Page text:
Saturday, 19 July 2008

Cambodia and Thailand continue troop buildup despite pledge to hold talks

The Associated Press
Published: July 19, 2008

PREAH VIHEAR, Cambodia: Cambodia and Thailand continued to reinforce their troops along a disputed border area near an 11th century temple Saturday, even as they prepared for talks to avert a military confrontation.

Some 300 more Cambodian soldiers and 100 Thais were seen by Associated Press reporters arriving near the Preah Vihear temple late Friday, although commanders declined to confirm those numbers.

Earlier, Cambodian Brig. Gen. Chea Keo said Cambodia had about 800 troops as against 400 Thai soldiers in the area as the standoff entered a fifth day.

The countries are to meet Monday in an attempt to defuse the conflict over territory surrounding the ancient temple, which escalated when UNESCO recently approved Cambodia's application to have the complex named a World Heritage Site. Thai activists fear the new status will undermine Thailand's claim to nearby land since the border has never been demarcated.

Chea Keo said troops from the opposing forces were on the brink of a shoot-out Thursday night when Cambodian monks gathered to celebrate Buddhist lent at a pagoda about 220 yards (200 meters) from the ancient temple.

The incident occurred when Thai troops tried to evict about 50 Cambodian soldiers from the compound of the Buddhist pagoda, where they sought to camp for the night to provide security for the monks. The two sides raised their rifles at each other, but the standoff ended with the Cambodians eventually pulling back, Chea Keo said Friday.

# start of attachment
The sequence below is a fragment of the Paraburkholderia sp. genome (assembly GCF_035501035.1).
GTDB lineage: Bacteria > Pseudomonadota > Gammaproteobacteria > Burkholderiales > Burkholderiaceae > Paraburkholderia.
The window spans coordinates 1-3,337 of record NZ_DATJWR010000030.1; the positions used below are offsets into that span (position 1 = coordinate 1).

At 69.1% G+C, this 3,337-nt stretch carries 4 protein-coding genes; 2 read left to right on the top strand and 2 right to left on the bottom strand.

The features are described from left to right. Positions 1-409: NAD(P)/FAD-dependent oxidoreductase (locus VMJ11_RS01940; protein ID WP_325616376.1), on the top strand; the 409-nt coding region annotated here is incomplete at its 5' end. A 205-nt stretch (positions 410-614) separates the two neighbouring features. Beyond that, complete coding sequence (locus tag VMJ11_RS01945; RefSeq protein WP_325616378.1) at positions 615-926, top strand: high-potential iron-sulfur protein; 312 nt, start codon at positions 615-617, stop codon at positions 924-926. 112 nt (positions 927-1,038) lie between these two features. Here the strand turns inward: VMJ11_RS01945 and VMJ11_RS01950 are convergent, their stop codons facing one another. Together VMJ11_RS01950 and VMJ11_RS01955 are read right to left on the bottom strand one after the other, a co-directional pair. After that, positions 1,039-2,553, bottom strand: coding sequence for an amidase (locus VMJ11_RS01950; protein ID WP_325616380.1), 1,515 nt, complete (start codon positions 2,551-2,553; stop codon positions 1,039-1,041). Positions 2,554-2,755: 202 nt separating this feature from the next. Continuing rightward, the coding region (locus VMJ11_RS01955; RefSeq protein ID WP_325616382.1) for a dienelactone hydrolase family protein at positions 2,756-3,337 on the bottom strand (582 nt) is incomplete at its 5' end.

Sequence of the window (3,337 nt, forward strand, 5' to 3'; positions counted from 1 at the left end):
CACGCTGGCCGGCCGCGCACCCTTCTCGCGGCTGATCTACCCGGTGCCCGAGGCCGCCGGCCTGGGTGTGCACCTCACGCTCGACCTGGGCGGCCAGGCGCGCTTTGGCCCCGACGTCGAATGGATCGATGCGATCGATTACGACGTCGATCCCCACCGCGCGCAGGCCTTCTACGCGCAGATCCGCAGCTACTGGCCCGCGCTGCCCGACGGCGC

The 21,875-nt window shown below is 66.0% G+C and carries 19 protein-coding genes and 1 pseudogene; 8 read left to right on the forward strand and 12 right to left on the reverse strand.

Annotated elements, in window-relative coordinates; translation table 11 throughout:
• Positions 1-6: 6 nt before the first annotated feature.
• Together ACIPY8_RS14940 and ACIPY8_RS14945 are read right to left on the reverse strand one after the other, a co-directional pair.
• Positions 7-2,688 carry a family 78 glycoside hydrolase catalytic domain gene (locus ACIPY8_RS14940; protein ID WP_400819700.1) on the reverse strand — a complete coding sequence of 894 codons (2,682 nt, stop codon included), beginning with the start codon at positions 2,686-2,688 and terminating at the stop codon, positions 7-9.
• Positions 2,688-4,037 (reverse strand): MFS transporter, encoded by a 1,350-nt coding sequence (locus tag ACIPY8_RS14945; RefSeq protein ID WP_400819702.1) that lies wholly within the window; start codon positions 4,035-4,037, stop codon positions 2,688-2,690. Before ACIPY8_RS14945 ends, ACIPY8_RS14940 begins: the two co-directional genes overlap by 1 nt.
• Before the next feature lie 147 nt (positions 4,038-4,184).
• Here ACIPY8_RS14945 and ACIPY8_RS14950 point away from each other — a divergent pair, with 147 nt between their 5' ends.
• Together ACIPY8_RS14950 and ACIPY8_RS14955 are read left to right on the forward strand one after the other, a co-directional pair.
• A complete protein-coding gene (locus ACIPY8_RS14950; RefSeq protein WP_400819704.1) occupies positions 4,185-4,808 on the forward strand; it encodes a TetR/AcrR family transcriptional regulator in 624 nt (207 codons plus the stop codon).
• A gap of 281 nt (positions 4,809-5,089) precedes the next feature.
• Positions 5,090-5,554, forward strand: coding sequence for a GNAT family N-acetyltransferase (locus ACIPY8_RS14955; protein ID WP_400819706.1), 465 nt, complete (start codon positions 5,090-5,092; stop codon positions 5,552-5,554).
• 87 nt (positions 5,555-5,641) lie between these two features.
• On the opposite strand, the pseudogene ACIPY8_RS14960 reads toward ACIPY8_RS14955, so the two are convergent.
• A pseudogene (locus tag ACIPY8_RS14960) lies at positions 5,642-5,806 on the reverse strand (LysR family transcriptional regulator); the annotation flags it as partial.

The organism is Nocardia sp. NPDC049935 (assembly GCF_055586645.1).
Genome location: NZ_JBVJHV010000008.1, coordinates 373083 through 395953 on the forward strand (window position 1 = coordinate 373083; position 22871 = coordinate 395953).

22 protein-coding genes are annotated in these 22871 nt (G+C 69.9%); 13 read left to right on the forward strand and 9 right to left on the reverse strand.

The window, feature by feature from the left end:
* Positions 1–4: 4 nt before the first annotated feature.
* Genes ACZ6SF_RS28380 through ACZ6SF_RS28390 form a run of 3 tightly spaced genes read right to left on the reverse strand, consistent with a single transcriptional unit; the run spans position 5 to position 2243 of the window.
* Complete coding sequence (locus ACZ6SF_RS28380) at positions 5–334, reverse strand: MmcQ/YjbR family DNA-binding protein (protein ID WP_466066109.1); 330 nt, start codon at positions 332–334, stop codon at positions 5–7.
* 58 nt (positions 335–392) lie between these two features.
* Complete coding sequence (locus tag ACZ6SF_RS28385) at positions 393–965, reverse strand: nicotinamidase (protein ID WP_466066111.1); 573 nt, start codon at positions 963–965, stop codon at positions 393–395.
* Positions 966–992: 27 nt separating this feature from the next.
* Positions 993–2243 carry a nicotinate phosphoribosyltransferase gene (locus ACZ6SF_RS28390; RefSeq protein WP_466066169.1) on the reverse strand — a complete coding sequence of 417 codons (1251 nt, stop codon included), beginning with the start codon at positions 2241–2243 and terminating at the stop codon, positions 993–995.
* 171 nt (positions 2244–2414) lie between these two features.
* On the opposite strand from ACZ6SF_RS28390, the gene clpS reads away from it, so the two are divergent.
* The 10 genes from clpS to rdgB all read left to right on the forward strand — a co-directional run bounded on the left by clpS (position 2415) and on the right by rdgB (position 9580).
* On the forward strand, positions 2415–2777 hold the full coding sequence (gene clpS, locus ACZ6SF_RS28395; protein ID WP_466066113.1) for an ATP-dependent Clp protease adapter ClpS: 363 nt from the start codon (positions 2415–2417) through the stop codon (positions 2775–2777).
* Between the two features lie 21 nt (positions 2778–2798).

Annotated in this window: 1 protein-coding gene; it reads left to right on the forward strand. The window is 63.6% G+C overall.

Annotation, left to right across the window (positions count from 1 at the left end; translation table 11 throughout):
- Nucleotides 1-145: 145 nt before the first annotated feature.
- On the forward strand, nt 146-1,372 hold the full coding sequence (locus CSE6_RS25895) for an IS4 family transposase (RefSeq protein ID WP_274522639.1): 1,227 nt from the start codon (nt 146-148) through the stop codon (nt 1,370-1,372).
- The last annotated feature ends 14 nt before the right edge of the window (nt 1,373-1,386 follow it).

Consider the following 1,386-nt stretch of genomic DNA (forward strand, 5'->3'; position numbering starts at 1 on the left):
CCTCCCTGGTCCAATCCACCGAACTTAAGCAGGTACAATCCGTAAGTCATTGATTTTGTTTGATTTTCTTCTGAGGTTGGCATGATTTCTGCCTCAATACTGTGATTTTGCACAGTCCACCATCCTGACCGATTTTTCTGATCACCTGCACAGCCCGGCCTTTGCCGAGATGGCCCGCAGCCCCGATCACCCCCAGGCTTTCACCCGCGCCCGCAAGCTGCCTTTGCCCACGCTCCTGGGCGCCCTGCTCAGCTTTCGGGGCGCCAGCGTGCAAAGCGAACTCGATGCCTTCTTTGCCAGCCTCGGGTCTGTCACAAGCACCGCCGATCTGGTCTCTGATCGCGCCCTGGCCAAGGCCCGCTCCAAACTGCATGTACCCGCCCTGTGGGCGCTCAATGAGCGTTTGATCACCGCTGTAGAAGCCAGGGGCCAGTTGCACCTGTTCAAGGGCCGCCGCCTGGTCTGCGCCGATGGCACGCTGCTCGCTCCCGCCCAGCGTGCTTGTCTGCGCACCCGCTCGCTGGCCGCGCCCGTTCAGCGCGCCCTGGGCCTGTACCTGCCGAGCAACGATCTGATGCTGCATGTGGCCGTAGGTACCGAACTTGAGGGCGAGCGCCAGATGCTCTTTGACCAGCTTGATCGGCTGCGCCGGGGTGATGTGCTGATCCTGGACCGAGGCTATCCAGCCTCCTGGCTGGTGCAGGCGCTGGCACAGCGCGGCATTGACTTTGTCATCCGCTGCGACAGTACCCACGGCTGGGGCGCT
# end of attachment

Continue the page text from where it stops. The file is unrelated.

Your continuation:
A Thai army spokeswoman said she was not aware of any brinksmanship taking place.

Thai soldiers entered the Preah Vihear area Tuesday, staking out positions at a Buddhist temple compound. However, some resident Cambodian monks remained and Cambodian soldiers have continued to visit them.

Cambodian Prime Minister Hun Sen wrote a letter to Samak on Thursday saying relations had been "worsening" since Thai troops "encroached on our territory," and asked Samak to pull them back.

Responding to his Cambodian counterpart, Samak said the area around the pagoda referred to in the letter "is within the Thai territory," according to a statement Saturday from the Thai Ministry of Foreign Affairs.

While urging both sides to exercise restraint, Samak's letter said that the settlement of Cambodians in that area constitutes "a continued violation of Thailand's sovereignty and territorial integrity."

In an effort to contain the tension, the Cambodian Interior Ministry instructed authorities in border provinces to maintain "good working relations" and avoid "confrontation or violence."

The dispute has taken a toll on tourism in the area, with the Thai side closed to visitors and the U.S. Embassy recommending Friday that American citizens "defer travel to this area until the situation has been resolved."

It also is starting to hurt economic relations between the two neighbors. On Friday, about 200 Thai construction workers returned home from Cambodia, said Capt. Supab Srisuk, an immigration policewoman.

"They wanted to return, fearing for their safety," she said. "They said they would go back to work when the situation returns to normal."

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